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CHILDREN'S SELECTIONS

The Birdman by Veronika Martenova Charles (illustrated by Annouchka Gravel Galouchko & Stephan Daigle, Tundra Books, $17.95). Ages 5 to 8.

The author is a student of folklore and she traveled to India to research this interesting true picture book about a grieving tailor in Calcutta who finds healing by spending money to buy caged birds, nurse them back to health and release them to the wild. The artists are from Quebec and their stylized, colorful drawings are delightful. Photos of the real Birdman are included at the end.

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The Green Glass Sea by Ellen Klages (Viking, $16.99, ages 9 to 12). 272 pages.

This finely crafted novel offers memorable characters and a vivid portrait of the secret city in Los Alamos, N.M., where scientists and mathematicians were racing to build what was dubbed "the gadget" (the atomic bomb) during World War II. It's told from the viewpoint of 10-year-old Dewey Kerrigan, who must travel alone to New Mexico to join her scientist-father. Dewey, who loves math and mechanical things, is used to being an outsider, with her orthopedic shoe, her thick glasses and her interest in "boy stuff" -- and she finds herself in the same role in this secret city until circumstances force her together with an unlikely ally. Klages offers a sensitive exploration of what it's like to be a girl who is "different," along with a fascinating look at what it must have been like for kids to live in Los Alamos. She wisely withholds the secret of "the gadget" until the end of the novel. This fine book won the Scott O'Dell Award for Historical Fiction; the author is working on a sequel called "White Sands, Red Menace."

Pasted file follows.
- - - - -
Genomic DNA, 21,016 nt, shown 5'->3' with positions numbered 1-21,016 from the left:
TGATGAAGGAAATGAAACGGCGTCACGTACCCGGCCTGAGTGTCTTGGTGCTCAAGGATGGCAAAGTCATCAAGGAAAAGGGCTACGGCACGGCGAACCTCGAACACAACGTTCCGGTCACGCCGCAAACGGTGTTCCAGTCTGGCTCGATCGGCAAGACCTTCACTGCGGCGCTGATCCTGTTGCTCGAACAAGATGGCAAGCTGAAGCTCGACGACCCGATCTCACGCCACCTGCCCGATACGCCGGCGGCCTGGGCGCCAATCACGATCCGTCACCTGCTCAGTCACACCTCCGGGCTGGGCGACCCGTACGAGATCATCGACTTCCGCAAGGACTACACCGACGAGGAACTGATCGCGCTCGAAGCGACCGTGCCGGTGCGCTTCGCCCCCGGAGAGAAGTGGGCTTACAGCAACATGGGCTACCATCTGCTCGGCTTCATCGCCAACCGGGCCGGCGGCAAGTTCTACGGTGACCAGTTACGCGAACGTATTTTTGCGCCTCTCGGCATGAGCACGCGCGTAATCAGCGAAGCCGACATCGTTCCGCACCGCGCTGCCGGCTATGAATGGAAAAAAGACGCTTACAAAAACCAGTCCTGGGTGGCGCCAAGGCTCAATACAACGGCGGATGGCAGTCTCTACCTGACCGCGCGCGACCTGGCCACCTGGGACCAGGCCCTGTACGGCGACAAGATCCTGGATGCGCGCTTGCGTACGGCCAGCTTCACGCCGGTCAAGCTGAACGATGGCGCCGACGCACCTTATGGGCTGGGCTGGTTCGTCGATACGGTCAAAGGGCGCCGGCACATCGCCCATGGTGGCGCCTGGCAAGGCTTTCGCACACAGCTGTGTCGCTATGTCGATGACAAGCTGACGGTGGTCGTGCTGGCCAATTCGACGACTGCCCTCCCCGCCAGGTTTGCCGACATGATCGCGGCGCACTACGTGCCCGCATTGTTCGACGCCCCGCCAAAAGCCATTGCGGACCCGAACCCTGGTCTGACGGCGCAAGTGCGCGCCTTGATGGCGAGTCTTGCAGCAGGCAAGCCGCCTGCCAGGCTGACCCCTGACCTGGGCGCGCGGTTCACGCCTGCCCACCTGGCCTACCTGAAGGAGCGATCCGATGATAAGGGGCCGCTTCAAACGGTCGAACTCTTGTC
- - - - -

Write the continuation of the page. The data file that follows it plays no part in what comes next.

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Firestorm: The Caretaker Trilogy Book 1 by David Klass (Farrar Straus Giroux, $17, 289 pages). Ages 12 and up.

The talented author of fine novels for Young Adults offers a thrilling environmental adventure in this original and suspenseful novel about a high school student who discovers he has a mission to reverse the Earth's environmental decline before it reaches the Turning Point. But first he must figure out how to escape assassins who await him at every turn. Klass's environmental warnings, that the fate of the planet hinges on the fate of the oceans, hit their mark in the midst of non-stop action involving shape-shifters, a bloodthirsty parrot, a fire-breathing villain, a Great White shark, an erupting volcano, a ninja maiden and a telepathic dog.

-- Jean Westmoore

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